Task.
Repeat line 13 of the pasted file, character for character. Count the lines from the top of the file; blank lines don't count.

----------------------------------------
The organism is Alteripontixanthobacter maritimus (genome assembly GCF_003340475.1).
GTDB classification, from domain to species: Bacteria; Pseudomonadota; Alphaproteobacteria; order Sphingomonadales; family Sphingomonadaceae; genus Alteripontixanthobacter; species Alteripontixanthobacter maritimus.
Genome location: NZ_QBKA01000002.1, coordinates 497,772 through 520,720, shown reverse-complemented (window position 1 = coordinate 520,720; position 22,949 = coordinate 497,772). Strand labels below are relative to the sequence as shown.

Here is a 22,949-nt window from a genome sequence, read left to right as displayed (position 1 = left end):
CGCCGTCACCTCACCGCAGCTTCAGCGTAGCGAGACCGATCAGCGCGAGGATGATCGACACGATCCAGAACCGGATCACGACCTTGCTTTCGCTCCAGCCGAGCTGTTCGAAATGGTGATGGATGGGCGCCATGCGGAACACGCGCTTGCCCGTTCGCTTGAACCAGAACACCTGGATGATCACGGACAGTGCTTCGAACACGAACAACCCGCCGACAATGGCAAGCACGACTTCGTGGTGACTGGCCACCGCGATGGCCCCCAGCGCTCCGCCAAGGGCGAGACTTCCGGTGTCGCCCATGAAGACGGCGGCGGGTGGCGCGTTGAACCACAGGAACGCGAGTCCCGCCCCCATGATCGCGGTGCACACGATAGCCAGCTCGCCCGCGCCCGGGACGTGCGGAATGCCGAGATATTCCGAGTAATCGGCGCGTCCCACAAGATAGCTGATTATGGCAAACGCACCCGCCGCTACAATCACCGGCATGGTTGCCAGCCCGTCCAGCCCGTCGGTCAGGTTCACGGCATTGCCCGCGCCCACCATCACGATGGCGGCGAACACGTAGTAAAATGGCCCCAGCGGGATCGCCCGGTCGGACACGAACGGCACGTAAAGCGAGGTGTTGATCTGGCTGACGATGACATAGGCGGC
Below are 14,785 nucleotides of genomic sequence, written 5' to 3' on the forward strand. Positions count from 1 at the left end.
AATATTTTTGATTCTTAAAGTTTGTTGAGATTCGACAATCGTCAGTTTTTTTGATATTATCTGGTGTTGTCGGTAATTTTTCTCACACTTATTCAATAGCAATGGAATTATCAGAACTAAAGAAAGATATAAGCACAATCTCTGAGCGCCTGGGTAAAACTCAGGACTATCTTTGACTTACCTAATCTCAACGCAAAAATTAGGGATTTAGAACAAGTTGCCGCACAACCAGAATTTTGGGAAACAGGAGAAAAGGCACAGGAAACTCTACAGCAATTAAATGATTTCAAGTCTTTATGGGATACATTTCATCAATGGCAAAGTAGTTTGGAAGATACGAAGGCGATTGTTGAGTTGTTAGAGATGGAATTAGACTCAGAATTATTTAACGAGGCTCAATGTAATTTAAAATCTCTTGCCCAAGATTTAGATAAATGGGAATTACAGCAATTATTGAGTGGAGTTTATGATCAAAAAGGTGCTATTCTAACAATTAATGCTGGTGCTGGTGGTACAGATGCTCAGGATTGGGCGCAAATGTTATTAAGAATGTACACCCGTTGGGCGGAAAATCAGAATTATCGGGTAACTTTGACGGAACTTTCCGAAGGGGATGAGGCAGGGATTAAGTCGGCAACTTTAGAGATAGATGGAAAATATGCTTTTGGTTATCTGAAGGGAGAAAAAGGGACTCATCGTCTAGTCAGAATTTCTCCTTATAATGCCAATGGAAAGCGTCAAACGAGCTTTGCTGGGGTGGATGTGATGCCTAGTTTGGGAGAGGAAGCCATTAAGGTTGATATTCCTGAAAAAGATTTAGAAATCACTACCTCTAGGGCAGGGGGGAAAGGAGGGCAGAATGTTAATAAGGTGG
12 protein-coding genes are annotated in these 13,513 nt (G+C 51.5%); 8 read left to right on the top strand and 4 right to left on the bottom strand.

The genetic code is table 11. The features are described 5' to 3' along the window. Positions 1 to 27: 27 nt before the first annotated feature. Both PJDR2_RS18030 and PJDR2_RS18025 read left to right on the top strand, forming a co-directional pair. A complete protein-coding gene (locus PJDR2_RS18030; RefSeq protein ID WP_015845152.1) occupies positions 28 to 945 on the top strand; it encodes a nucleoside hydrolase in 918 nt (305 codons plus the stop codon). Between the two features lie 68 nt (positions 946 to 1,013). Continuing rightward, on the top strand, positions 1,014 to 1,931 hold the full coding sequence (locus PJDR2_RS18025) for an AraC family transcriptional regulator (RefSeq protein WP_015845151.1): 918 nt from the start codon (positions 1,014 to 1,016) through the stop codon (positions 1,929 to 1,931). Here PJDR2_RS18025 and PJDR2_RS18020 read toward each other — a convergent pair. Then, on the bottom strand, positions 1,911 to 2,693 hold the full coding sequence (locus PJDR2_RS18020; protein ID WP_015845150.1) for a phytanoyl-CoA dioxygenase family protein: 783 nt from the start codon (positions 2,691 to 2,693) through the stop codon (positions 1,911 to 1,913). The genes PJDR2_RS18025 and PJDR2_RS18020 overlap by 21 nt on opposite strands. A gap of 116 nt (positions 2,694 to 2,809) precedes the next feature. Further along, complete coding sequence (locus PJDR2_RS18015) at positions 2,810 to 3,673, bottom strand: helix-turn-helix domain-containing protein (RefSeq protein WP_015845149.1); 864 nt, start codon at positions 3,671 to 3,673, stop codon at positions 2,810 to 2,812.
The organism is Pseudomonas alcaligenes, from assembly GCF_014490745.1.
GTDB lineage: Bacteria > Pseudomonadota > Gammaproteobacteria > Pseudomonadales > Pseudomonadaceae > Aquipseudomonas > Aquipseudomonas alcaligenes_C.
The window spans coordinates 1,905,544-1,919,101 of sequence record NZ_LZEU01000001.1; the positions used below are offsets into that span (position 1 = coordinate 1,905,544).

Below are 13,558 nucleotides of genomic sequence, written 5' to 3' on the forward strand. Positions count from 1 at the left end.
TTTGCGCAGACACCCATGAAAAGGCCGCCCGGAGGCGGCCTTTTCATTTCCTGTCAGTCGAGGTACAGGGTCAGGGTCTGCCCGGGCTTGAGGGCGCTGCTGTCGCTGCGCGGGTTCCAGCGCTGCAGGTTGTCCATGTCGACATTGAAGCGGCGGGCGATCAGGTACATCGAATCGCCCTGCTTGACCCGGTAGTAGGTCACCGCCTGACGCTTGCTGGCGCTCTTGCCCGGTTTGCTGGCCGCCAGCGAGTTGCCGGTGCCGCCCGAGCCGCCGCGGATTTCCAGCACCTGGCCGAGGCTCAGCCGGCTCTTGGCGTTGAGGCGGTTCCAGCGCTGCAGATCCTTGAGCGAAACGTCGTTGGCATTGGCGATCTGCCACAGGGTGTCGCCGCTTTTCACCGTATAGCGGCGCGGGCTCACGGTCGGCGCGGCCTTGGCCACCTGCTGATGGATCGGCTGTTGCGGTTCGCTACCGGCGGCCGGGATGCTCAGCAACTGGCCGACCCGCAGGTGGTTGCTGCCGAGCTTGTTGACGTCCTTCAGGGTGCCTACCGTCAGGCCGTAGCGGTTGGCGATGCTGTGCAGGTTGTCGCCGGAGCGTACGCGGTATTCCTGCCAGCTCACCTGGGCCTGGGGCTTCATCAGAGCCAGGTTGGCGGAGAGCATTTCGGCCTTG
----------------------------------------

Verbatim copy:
Below are 13,558 nucleotides of genomic sequence, written 5' to 3' on the forward strand. Positions count from 1 at the left end.